More cyclists on the road gives rise to a greater potential for s41 highways claims. Amendments to Rule 67 include a new wording relating to carriageway defects: “watch out for obstructions in the road, such as drains, service covers and potholes, positioning yourself so you can move to the left (as well as to the right) to avoid them safely”. The common claim scenario whereby a claimant cyclist fails to see a pothole and subsequently falls and sustains an injury will often involve an allegation from the relevant highway authority that the claimant contributed to the accident by failing to avoid the pothole. The new wording of Rule 67 adds another dimension to such an argument: that the claimant failed to position themselves such that they could have avoided it by steering to the left or the right as required by the HC.
It might also be possible in some situations to argue that in a claim where a pothole is located to the left side of the carriageway, the claimant ought to have been riding more centrally — as envisaged by Rule 67 which states that cyclists should position themselves such that they have an opportunity to avoid a defect by steering either left or right (see also Rule 72 below).
The amendments to Rule 67 also include a new wording relating to a scenario whereby a cyclist engages in what is effectively an undertaking manoeuvre of a large vehicle: “when cycling on the road, only pass to the left of large vehicles when they are stationary or slow moving and you should proceed with caution as the driver may not be able to see you. Be particularly careful on the approach to junctions or where a large vehicle could change lanes to the left.” Unfortunately, serious accidents arising from such a scenario are all too common.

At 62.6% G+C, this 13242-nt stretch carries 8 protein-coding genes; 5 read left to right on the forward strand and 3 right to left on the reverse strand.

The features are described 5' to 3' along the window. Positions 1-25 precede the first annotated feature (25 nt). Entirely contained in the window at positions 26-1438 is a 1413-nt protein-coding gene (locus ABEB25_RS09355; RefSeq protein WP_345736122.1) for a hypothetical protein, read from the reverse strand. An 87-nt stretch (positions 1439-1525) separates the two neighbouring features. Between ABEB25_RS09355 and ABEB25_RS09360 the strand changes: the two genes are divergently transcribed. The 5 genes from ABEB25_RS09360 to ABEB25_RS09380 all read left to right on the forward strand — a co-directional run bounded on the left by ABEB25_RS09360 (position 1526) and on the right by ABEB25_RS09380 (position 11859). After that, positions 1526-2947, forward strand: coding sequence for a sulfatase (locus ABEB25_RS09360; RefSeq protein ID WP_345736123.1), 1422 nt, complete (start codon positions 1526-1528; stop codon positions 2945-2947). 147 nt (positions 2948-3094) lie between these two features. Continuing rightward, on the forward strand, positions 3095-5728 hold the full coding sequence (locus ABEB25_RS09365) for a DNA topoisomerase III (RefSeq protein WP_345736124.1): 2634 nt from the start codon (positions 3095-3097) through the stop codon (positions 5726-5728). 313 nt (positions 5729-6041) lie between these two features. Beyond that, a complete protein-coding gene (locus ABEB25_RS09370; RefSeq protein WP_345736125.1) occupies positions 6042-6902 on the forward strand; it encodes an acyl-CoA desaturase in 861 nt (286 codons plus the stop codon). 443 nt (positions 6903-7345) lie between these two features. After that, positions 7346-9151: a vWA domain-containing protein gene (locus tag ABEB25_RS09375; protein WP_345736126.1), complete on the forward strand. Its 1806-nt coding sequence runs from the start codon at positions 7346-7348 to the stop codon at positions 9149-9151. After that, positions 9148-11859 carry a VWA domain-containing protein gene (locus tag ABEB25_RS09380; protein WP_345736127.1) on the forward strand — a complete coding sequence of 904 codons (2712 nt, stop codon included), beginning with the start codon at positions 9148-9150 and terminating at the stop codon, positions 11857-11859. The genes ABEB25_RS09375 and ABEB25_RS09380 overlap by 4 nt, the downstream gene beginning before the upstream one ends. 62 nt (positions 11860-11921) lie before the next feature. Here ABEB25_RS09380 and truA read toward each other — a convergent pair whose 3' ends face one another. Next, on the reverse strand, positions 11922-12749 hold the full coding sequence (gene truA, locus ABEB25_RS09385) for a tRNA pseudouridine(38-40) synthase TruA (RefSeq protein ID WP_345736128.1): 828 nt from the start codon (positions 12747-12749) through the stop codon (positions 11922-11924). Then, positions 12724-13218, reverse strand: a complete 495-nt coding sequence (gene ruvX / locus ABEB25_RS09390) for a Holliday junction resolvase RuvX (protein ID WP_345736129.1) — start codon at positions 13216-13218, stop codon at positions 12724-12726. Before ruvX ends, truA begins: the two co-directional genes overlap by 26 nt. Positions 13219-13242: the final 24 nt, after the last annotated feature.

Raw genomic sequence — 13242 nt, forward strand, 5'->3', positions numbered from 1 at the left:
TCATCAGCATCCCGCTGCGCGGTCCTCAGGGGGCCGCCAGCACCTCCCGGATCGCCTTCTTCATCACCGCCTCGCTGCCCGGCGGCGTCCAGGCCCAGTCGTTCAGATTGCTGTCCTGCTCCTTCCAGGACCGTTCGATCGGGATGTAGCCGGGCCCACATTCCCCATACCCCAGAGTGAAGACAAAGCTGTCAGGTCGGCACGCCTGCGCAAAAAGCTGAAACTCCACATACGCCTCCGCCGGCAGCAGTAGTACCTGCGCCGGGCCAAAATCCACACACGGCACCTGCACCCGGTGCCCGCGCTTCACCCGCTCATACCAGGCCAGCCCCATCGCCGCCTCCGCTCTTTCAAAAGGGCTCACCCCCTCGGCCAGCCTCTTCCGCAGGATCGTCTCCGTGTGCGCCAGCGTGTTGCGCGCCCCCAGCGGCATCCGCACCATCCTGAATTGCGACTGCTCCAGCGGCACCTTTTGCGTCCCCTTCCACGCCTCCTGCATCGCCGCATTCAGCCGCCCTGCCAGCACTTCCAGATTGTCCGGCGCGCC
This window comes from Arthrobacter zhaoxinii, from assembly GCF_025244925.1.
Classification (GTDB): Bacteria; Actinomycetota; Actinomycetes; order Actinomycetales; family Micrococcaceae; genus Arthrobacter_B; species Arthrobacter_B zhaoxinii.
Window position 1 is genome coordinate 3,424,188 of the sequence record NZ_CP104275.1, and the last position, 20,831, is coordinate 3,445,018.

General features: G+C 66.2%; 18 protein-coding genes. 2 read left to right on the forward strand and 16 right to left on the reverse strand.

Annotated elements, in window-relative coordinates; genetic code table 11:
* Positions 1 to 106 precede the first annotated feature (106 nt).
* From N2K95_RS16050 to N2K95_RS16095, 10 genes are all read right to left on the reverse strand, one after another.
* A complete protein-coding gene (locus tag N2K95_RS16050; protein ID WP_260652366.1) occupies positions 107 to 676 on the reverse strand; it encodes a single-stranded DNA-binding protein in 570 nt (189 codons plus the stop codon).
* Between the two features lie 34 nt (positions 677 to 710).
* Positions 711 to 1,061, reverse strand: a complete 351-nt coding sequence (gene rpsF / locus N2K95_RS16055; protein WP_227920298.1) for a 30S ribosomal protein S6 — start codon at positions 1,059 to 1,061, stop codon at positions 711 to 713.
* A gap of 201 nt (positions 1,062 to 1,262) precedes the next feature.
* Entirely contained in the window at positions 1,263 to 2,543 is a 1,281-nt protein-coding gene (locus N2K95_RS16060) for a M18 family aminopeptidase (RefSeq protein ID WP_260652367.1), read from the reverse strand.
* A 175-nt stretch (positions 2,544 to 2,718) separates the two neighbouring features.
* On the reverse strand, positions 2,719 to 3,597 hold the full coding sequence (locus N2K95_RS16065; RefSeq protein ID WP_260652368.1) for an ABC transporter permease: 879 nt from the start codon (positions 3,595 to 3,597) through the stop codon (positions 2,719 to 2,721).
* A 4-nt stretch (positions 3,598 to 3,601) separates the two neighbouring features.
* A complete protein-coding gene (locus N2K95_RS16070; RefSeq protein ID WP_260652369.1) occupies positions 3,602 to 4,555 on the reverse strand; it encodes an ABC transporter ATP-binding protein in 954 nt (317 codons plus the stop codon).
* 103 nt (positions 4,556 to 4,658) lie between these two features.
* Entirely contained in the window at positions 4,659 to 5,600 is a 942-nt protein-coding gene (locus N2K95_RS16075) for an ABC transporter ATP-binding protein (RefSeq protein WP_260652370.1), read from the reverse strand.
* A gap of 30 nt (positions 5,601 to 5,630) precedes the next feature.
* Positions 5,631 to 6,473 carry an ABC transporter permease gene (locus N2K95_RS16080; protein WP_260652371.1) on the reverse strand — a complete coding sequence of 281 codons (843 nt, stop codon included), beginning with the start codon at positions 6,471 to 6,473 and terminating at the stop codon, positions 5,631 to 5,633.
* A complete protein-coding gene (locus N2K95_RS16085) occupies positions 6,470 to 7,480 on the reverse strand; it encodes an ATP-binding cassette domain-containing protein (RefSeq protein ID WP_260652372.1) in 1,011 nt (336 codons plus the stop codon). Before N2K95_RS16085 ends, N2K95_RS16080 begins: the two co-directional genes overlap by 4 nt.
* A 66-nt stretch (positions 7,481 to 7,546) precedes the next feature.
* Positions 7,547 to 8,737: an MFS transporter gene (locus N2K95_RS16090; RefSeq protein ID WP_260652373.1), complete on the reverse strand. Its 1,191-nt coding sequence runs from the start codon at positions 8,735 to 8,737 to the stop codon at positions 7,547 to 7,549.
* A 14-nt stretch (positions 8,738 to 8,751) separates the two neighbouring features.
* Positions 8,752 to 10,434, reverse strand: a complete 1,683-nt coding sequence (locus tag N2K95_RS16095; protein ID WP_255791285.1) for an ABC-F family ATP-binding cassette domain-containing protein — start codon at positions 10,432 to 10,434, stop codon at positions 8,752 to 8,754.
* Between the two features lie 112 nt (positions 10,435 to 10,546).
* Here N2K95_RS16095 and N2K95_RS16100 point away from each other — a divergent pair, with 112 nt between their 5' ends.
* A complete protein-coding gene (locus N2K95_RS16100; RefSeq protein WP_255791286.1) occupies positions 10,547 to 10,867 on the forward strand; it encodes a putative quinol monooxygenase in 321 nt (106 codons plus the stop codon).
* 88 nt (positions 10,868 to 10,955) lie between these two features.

9. New Rule 72: Road positioning
Rule 72 states: “When riding on the roads, there are two basic road positions you should adopt, depending on the situation.
- Ride in the centre of your lane, to make yourself as clearly visible as possible, in the following situations:
- on quiet roads or streets — if a faster vehicle comes up behind you, move to the left to enable them to overtake, if you can do so safely
- in slower-moving traffic — when the traffic around you starts to flow more freely, move over to the left if you can do so safely so that faster vehicles behind you can overtake
- at the approach to junctions or road narrowings where it would be unsafe for drivers to overtake you
- When riding on busy roads, with vehicles moving faster than you, allow them to overtake where it is safe to do so whilst keeping at least 0.5 metres away, and further where it is safer, from the kerb edge.
Remember that traffic on most dual carriageways moves quickly. Take extra care crossing slip roads
As above, this rule is likely to be an important consideration in any claim involving a carriageway defect.